By Ranjit Gupta
Aug 01, 2016
There is much unfounded hype that the Islamic State poses a deadly threat to India. This country has faced thousands of deadly terrorist strikes over decades in Kashmir and the Northeast and Naxalite/Maoist attacks in many areas. Such attacks continue routinely even today. But so far there has been no Islamic State-related strike here. India hasn’t been mentioned in statements listing Daesh (as IS is called by Arab and some Muslim countries, and others) branches across the world. Arrests, detentions, deportations and interrogations involving a maximum of 150 persons is the overall alleged Daesh-related “footprint” in India; this includes Indians said to be fighting in Syria. In contrast to the devastating mayhem it continues to unleash in many nations, Daesh activity in India doesn’t even constitute minor pinpricks. If Daesh is indeed making a conscious effort to foment terror in India, it has clearly failed miserably. This is the reality.
Merely declaring India is joining the international coalition won’t make the slightest difference to IS’ fortunes on the ground, but will lead to India to be put on its hitlist. If joining the coalition means sending troops or conducting airstrikes, it is worth noting that even Pakistan, a client state of America and Saudi Arabia for decades, has refused pleas to join the ground or aerial war against IS. China turned down all suggestions to join the international coalition against IS. For India, ideological threats have to be combated domestically, not overseas.
The United States and Russia, along with many others, are heavily involved in the war against Daesh, which is finally succeeding. Islamic State has lost almost half the territory it once controlled, casualties and desertions are rising, financial resources are under increasing strain; new recruitment is falling. Though the ideology it represents will remain a long-term global challenge, as a political entity in a specific geographical location it is staring at defeat sooner rather than later. Its resultant anger and desperation will continue to be directed against its tormentors.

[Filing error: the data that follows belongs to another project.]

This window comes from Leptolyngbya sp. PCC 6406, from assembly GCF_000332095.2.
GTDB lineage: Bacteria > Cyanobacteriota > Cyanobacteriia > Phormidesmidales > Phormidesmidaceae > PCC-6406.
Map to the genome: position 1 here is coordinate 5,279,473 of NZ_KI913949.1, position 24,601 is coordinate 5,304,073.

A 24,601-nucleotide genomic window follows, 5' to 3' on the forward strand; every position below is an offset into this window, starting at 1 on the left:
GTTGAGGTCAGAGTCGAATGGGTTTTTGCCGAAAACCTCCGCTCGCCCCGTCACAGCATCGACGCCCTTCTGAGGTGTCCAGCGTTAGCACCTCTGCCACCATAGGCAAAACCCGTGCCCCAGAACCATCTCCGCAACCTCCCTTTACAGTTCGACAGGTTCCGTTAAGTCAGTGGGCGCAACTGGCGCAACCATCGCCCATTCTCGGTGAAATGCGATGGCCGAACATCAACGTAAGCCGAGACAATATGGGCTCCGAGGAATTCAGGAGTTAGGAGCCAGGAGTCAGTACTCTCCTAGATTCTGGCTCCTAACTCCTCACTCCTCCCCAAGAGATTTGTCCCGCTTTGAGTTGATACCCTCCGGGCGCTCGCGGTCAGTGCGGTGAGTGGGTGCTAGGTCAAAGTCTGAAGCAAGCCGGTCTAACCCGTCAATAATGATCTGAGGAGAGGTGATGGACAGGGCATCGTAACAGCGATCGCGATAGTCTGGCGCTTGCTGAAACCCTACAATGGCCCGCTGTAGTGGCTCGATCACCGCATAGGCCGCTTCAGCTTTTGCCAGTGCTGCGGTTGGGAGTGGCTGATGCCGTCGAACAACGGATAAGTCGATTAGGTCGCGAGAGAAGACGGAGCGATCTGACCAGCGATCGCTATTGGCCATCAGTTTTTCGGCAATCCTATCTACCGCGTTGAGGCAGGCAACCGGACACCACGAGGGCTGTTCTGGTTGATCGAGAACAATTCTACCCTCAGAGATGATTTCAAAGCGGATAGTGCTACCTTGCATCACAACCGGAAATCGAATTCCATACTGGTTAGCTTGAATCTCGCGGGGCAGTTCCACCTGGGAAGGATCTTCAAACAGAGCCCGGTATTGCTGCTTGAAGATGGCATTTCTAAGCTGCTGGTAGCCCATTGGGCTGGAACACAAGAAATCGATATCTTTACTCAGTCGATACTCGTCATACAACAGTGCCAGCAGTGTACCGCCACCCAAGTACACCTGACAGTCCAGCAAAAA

Prime Minister Narendra Modi has paid very successful visits to the UAE, Saudi Arabia, Iran and Qatar in the past 11 months. All these nations are deeply involved in the wars that are raging; but while the conflicts in the region came up for discussion none of the leaders of these nations sought India’s active involvement, being fully aware of our traditional policy of non-involvement in wars overseas. Why should India now try to get involved at its own initiative?
India was not remotely involved with the actions and policies of these countries that led to Islamic State’s birth — in fact India had opposed these policies. The Frankenstein’s monster that they created is now fighting them. Why should India invite a blowback from the global jihad by getting involved?
Given India’s unique demography, and the historical baggage associated with it, the rampaging spread of extremism and militancy within Islam, Pakistan’s seven-decade-old efforts to foment communal discord in India, joining a war against a Muslim entity in a Muslim region torn apart by sectarian warfare is an enterprise fraught with potentially hugely dangerous consequences, both domestically and for our excellent relations with all countries in the Gulf region.